IRVING -- When Dallas Cowboys coach Jason Garrett started harping on game situations back in training camp in San Antonio, it was likely met with a few rolled eyes from his players.
He would go over every detail of the final 2 minutes of a half and the game from an offensive, defensive and special teams perspective.
Garrett took it even further when the Cowboys got back to the team's Valley Ranch training complex at camp, installing scoreboards on the practice field so they could practice situations like it was an actual game.
Garrett's attitude about the details of game situations and learning how to finish games strongly in the fourth quarter has manifested itself on the field in the past two wins of what is a four-game winning streak for the NFC East-leading Cowboys.
"It's funny," nose tackle Jay Ratliff said. "During training camp we were working on game situations as far as winning games late or a close call by winning by a field goal. It's funny these situations are actually happening. We have been coming out on top. There was a method to the madness and we are all beginning to see it."
What the Cowboys (7-4) have seen are consecutive victories against Washington (27-24 in overtime) and Miami (20-19) by field goals on the last play of the game.
The Cowboys did not play their best in either game -- considering they won their previous two against Seattle and Buffalo by a combined score of 67-20.
But they made the plays down the stretch to secure the victories.
That in itself is a byproduct of Garrett's preseason focus on game situations and should be considered signs of progress for a Cowboys team that has found a way to lose games like that, not just in the past years, but earlier this season.
The Cowboys opened the season with five consecutive games decided by four points or fewer and also decided on the final drive of the game. They lost three of those contests, and all were the result of the Cowboys blowing leads in the fourth quarter because of turnovers or an inability to get stops.
"You have to learn how to finish," linebacker Bradie James said. "Those plays are the deciding plays that affect the outcome of the game. We have been on the other side of these type games so much that it's unbelievable."
The Cowboys were 5-6 dating to last season in games decided by four or fewer points before this current two-game winning streak.
That's why the Cowboys are not making any apologies for the close victories, and are looking at them as the stuff that leads to playoff success.
"It's good to see our team finish close games like that," safety Gerald Sensabaugh said. "Those are good games going forward, especially if you are in a playoff race where you have the confidence you know how to close. It is signs of our team getting better. You can see our team growing together."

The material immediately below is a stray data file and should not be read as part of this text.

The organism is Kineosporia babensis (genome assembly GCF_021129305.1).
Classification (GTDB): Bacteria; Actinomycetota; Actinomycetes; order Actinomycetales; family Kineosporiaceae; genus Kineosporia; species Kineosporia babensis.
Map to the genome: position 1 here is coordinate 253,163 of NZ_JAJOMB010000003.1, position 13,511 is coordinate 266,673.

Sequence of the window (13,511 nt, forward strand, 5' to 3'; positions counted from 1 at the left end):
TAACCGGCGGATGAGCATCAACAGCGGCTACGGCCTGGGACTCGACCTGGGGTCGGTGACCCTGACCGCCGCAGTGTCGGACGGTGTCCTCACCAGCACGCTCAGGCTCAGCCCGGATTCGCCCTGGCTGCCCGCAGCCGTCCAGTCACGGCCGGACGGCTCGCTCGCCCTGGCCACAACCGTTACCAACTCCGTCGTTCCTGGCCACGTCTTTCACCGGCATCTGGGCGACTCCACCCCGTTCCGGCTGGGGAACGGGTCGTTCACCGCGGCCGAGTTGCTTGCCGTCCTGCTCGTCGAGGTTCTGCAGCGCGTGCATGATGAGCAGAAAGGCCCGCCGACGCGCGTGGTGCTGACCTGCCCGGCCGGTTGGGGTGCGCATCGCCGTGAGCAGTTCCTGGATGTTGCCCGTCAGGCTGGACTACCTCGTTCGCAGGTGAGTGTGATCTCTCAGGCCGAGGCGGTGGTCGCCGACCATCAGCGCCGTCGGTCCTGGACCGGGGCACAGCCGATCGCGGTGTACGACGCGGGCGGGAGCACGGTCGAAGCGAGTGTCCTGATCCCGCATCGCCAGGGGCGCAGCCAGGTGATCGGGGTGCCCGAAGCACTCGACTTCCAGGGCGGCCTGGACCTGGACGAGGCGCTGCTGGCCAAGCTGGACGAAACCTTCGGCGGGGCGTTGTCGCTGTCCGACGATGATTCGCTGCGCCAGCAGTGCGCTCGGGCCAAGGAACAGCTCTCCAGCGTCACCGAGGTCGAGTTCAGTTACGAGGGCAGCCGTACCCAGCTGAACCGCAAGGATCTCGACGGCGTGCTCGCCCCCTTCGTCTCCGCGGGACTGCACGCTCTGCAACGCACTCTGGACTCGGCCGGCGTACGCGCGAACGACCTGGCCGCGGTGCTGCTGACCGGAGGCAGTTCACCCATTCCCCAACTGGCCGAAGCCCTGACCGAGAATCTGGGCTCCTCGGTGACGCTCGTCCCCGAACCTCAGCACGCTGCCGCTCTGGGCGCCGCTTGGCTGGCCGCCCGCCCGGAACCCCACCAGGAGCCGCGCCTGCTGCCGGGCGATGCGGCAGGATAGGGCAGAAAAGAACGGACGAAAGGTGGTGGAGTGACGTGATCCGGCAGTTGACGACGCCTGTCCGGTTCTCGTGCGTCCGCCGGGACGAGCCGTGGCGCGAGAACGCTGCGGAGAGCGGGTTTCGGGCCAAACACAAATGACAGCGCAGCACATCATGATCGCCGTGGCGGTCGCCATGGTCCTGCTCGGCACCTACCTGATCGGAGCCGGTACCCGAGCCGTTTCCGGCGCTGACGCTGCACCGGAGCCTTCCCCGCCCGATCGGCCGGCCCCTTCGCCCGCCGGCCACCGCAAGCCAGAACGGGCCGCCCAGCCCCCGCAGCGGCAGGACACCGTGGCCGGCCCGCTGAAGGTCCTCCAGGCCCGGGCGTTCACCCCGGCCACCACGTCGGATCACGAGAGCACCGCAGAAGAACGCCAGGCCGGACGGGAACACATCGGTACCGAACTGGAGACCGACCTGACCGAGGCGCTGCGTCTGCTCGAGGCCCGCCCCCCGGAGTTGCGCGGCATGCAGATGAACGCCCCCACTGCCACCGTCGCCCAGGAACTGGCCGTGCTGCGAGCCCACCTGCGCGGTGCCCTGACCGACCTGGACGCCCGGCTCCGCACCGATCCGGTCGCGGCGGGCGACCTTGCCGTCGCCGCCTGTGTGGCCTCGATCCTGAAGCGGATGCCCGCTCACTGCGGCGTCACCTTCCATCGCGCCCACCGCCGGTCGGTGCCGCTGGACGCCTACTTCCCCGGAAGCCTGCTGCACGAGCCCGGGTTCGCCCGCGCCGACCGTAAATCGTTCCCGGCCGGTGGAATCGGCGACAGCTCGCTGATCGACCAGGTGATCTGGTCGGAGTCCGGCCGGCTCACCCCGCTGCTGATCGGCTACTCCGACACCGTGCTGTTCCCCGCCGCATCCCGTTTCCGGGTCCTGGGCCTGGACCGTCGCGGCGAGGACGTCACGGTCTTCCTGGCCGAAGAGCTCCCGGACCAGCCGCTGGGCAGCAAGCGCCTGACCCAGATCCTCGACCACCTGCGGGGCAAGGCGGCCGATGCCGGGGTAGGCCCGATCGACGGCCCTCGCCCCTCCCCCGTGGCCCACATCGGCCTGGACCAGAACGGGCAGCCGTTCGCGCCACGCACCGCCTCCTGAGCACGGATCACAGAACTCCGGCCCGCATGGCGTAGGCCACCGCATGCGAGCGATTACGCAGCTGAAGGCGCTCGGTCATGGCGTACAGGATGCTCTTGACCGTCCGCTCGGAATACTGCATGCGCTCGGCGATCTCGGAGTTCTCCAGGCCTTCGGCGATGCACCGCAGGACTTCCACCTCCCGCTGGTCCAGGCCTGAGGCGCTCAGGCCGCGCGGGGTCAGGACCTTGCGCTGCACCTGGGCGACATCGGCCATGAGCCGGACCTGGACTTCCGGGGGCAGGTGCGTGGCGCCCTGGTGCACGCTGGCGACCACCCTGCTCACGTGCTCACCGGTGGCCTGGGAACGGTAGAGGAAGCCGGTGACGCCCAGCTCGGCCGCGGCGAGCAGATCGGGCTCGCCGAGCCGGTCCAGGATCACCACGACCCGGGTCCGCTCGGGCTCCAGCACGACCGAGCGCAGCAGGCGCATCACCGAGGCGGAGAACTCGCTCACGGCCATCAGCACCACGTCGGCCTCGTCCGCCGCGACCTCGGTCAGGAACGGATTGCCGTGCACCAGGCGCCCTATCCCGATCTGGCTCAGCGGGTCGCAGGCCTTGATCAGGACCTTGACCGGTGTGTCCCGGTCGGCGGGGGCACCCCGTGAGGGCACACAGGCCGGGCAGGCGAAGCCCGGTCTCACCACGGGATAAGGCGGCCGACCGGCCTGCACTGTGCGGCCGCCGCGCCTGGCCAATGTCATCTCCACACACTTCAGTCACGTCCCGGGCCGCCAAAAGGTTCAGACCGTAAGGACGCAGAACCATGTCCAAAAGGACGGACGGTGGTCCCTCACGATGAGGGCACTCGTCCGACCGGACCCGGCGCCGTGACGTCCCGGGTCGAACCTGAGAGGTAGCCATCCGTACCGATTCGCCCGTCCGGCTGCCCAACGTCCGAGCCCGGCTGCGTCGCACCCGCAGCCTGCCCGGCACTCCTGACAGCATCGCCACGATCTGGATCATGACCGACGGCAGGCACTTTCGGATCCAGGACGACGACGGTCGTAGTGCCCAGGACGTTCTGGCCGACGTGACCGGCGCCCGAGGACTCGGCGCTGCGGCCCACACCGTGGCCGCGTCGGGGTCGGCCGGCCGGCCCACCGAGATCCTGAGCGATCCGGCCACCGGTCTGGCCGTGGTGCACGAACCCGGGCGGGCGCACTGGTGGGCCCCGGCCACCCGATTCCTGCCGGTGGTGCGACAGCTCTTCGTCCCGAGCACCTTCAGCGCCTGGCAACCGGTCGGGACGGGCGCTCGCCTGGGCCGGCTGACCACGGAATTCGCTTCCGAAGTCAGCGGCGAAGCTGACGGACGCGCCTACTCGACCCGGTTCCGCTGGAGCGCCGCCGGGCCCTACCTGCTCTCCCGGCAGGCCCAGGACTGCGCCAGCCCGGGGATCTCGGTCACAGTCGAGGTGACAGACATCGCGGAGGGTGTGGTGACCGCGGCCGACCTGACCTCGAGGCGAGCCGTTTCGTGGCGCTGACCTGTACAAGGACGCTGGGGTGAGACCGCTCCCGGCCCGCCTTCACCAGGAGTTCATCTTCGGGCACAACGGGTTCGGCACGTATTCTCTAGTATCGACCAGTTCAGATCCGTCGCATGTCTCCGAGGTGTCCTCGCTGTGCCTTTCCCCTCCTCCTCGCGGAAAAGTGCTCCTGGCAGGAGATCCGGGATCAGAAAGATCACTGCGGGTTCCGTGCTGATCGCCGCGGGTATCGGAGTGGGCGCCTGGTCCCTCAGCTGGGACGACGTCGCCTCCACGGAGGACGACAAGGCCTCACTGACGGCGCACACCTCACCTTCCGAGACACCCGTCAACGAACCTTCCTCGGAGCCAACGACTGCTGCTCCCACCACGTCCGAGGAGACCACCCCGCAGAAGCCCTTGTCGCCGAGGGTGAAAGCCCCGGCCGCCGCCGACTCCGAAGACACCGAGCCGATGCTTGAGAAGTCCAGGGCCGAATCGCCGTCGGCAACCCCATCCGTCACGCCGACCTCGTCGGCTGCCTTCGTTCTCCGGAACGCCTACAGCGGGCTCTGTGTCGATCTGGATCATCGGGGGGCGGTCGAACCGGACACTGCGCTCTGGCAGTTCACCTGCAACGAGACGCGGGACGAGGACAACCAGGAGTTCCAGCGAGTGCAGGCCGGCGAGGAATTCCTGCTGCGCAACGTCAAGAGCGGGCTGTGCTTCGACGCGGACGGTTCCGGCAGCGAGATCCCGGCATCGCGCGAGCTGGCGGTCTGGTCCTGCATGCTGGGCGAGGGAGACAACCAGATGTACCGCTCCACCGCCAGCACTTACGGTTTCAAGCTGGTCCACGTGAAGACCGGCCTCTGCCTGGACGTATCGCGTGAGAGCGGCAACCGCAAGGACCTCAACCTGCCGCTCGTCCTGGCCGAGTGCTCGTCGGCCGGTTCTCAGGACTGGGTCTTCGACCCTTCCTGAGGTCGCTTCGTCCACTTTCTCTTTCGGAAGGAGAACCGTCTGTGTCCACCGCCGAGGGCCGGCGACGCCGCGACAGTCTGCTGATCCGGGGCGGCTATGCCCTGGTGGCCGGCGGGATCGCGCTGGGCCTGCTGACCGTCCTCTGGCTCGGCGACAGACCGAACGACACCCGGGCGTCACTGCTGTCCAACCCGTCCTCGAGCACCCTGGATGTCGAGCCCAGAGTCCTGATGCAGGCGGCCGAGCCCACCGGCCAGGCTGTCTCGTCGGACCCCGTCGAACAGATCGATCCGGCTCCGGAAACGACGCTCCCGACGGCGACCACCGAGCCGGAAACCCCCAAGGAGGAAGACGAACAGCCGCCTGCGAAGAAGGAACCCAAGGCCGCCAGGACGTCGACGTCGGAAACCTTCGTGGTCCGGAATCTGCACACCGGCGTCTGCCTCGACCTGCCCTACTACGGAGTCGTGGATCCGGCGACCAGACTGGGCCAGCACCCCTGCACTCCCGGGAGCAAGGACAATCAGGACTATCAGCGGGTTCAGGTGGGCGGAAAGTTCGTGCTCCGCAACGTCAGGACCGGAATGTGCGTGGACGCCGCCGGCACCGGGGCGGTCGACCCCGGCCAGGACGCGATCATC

It's little wonder that Garrett looks back at the final moments of the Dolphins game like a proud parent. It certainly could have been another game that had gone the other way after the Cowboys were forced to punt in the fourth quarter, giving the ball back to the Dolphins and trailing 19-17 with 4:47 to go.
But the defense, which had struggled for much of the day, forced a three-and-out.
The Cowboys put receiver Dez Bryant back on punt returns for the first time in the game and he ripped off a 20-yarder to set up quarterback Tony Romo and the offense for the final 2:59.
A 23-yard completion from Romo to tight end Jason Witten got things started. The Cowboys then put the ball in the hands of running back DeMarco Murray. Murray rushed for two more first downs to set up Dan Bailey's 28-yard, game-winning field goal as time expired.
The Cowboys controlled the ball and the clock and didn't give the Dolphins a chance for a comeback.
"I think, certainly, practicing that helps us become more comfortable in those environments," Garrett said. "I thought we were poised and executed each of the three areas. We needed that."
What the Cowboys have also needed and have gotten in the process of learning how to finish games is a strong running game and a reliable kicker. The emergence of Murray and Bailey, both rookies, can't be overlooked.
Murray, who was a backup to start the season, has rushed for 761 yards in the past six games -- a team record for that span -- and is on pace to be the team's first 1,000-yard rusher since Julius Jones had 1,084 in 2006.
Bailey has made 26 consecutive field goals and 27 of 28 this season to gain the team's confidence and trust so much that defensive end Marcus Spears says he looks like he is kicking into an ocean.
"We've got a running game and a kicker," James said. "You can manage the game in the fourth quarter a lot better and not put it all on Romo where he feels he has the whole world on his back. That has made a difference in our ability to finish."
Clarence E. Hill Jr.